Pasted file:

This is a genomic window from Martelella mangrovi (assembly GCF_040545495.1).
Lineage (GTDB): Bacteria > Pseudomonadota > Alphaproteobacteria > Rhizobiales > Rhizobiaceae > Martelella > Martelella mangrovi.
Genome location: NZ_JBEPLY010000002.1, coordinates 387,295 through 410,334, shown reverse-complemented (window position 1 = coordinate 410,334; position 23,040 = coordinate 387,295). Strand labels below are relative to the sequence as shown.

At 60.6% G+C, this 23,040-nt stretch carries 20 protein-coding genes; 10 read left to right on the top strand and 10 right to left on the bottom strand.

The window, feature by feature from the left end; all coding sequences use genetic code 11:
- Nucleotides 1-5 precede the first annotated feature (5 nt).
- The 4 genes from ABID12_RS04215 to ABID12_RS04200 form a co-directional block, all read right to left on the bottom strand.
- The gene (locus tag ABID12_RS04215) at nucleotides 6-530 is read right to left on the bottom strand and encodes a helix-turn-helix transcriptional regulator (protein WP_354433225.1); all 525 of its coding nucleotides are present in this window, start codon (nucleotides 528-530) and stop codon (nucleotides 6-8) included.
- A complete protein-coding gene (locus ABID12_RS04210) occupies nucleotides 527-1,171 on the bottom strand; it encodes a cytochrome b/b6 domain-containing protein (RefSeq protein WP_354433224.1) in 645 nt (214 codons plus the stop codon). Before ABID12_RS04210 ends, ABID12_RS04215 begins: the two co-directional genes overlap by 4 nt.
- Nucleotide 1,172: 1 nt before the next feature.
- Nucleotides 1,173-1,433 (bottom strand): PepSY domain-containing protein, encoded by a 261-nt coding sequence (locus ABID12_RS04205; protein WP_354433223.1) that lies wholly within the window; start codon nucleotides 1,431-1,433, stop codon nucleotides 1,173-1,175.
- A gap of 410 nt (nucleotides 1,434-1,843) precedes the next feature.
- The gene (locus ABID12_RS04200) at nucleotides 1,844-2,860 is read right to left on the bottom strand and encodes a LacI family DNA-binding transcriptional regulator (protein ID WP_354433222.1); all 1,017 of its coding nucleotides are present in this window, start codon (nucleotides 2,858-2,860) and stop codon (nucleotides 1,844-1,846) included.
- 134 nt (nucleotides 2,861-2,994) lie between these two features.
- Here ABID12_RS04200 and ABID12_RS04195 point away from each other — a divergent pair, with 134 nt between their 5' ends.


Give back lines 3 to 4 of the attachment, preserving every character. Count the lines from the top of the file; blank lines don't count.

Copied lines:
Genome location: NZ_JBEPLY010000002.1, coordinates 387,295 through 410,334, shown reverse-complemented (window position 1 = coordinate 410,334; position 23,040 = coordinate 387,295). Strand labels below are relative to the sequence as shown.

At 60.6% G+C, this 23,040-nt stretch carries 20 protein-coding genes; 10 read left to right on the top strand and 10 right to left on the bottom strand.